IMPLICATIONS: Russia and Turkey’s snubbing of Iran may reflect larger strains in the relationships between Moscow and Tehran, and Ankara and Tehran. While Russia and Iran are often viewed by the West as allies, Moscow clearly did not create any role for Iran in the post-war security arrangements in the Caucasus. Iran did not even receive a ceremonial role in the negotiations process or post-war security arrangements. In parallel, Turkey and Iran are airing accusations against one another. During the war, Turkish media published several articles criticizing Iran’s support for Armenia in the war and  highlighting the dissatisfaction of Iran’s Azerbaijanis (referred to as Iranian Turks in Turkish media). Iranian officials and media were also critical of Turkey, echoing Armenian propaganda that claimed that Turkey brought foreign jihadi forces to the war zone.

The geopolitical results of the recent Armenia-Azerbaijan war set off a discussion in Iran on its foreign policy toward its neighbors in light of what Tehran perceives as a serious geopolitical setback. The newspaper Tasmin, which is close to Iran’s Ministry of Intelligence, ran a series of articles analyzing the results of the war for Iran, including the threat from  additional Russian troops that will be deployed close to Iran’s border with Armenia, and Tehran’s perceived “loss of Armenia” due to now increased Russian and Turkish power. In one of the articles in the series, the author suggests that Iran adopt a less threatening foreign policy toward its neighbors.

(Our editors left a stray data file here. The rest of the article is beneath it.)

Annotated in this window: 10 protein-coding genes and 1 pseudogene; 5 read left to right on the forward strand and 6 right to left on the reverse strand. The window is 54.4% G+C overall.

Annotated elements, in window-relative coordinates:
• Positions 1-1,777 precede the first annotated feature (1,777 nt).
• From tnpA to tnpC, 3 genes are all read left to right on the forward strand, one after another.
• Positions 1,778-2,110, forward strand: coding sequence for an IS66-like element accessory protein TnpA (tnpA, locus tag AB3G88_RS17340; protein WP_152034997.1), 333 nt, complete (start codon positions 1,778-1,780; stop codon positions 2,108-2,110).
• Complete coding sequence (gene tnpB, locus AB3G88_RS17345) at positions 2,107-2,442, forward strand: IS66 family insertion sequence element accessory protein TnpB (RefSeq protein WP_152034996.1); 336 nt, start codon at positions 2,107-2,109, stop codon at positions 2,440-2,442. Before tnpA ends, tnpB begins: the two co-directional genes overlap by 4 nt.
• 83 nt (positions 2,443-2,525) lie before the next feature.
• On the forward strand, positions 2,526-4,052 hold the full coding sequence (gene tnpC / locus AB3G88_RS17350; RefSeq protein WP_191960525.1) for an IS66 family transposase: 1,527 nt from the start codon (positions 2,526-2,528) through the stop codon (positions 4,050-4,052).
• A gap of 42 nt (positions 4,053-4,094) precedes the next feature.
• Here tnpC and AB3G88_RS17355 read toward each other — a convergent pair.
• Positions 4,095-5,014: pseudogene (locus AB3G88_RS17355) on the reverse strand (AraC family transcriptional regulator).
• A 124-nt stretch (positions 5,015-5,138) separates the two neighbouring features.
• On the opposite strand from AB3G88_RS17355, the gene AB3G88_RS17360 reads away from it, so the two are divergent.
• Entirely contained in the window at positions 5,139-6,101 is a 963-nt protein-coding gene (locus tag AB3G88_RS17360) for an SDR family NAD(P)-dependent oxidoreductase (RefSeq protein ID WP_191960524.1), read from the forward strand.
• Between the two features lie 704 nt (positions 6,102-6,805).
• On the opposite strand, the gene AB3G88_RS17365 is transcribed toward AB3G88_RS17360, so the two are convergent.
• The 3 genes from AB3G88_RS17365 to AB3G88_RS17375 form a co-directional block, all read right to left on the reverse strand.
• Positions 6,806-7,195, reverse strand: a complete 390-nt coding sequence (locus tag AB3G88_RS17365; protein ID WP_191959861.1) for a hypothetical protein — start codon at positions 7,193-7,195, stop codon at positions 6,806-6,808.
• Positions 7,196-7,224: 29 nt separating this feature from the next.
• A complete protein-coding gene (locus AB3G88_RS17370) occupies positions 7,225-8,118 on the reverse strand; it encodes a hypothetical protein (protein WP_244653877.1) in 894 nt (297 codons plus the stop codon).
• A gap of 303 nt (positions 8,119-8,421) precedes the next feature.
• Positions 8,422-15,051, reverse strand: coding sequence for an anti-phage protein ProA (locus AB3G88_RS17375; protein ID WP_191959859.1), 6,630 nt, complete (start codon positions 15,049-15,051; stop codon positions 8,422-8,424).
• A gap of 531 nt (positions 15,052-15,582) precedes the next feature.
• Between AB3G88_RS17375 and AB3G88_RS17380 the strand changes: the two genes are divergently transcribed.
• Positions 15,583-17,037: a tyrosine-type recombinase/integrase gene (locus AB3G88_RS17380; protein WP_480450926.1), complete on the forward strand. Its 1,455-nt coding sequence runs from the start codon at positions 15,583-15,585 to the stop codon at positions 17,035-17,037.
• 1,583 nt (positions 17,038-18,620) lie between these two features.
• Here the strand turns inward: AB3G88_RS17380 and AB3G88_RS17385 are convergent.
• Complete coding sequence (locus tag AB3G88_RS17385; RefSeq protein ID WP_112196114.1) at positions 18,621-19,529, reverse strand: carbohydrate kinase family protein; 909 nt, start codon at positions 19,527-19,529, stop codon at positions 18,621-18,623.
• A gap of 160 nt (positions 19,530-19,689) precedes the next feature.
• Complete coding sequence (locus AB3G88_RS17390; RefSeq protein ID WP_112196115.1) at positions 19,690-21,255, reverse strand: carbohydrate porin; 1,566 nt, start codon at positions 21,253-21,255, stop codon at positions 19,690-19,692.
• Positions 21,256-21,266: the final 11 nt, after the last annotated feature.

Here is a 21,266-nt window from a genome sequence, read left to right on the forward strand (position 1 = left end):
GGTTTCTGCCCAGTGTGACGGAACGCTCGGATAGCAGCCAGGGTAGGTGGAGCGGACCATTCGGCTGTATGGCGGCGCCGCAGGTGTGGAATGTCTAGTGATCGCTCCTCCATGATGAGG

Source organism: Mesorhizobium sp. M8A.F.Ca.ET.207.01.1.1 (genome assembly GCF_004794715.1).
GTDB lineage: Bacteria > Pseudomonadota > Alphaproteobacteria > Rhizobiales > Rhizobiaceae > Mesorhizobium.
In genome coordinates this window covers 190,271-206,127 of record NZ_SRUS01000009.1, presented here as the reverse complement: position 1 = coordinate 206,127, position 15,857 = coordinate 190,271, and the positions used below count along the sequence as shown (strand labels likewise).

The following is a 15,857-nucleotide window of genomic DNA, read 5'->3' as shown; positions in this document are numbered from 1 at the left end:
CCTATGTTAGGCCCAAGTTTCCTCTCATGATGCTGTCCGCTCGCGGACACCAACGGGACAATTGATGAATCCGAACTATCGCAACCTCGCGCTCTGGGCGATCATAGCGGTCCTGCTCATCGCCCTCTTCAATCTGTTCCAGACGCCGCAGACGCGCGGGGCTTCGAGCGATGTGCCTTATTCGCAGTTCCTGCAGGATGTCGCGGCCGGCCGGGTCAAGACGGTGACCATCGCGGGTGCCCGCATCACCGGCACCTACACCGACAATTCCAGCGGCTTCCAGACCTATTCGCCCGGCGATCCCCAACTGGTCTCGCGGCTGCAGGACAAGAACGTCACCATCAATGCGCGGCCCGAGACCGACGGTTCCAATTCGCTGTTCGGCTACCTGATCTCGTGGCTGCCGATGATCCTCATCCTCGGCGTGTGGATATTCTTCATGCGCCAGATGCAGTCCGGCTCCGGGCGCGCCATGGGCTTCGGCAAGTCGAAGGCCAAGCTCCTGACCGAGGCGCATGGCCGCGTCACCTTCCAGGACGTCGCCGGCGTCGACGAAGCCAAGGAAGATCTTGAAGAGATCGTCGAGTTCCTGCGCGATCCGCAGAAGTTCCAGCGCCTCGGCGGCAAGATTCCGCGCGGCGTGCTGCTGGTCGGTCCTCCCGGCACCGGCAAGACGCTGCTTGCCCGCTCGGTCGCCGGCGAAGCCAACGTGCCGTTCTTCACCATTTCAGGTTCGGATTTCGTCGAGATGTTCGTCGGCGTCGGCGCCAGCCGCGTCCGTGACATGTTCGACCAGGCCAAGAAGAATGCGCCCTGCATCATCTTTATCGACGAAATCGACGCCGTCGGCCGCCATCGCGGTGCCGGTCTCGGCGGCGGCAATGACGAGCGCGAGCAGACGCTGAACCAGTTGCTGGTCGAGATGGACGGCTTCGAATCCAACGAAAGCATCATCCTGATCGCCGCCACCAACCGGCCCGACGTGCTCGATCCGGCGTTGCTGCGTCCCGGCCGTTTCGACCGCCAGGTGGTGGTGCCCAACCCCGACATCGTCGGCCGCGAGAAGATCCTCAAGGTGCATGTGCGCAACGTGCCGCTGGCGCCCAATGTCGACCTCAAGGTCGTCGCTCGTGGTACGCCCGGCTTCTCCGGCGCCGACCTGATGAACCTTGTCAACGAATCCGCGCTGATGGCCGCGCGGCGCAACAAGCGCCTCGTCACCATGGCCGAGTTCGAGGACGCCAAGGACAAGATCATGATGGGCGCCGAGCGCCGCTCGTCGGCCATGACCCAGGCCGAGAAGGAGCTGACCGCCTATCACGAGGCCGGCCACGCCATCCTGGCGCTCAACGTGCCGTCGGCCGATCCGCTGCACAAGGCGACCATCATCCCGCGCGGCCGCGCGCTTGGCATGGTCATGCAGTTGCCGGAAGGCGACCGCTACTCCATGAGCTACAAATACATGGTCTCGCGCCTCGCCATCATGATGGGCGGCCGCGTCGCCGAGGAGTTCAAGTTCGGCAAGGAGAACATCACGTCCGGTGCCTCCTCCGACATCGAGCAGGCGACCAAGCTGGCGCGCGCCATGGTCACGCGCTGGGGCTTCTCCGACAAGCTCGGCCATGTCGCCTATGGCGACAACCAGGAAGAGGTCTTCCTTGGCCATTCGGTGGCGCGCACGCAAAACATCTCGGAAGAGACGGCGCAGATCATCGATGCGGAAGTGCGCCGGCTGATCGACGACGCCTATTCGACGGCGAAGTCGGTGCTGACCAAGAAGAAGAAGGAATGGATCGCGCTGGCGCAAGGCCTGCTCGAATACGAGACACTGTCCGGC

CONCLUSIONS: The post-war security design in the South Caucasus improved the position of Russia and Turkey, while creating challenges for Iran, both foreign and domestic. Russia and Turkey’s treatment of Iran may indicate larger rifts in each’s bilateral relationship with Tehran. While Moscow and Tehran, and Ankara and Tehran, share some common interests, they also clash on many issues, and these rifts have not been the subject of sufficient study. 

Tehran’s support for Armenia in the war created great dissatisfaction among ethnic Azerbaijanis in Iran and likely enlarged the numbers holding anti-regime sentiments, creating an additional factor of public dissent against the ruling regime in Iran.  

Russia and Turkey’s snubbing of Iran came despite warnings by Tehran that without its participation, it may act to undermine the new security arrangement in the region. Tehran is likely to act to reverse its losses, possibly through efforts to destabilize the new security design in the South Caucasus. 



AUTHOR'S BIO: Prof. Brenda Shaffer is a faculty member at the US Naval Postgraduate School, a Senior Fellow at the Atlantic Council’s Global Energy Center, and a Senior Advisor at the Foundation for Defense of Democracies. She currently is writing a book on ethnic minorities in Iran.


Image Source: Public Domain. Accessed 11.25.2020 

Vali Kaleji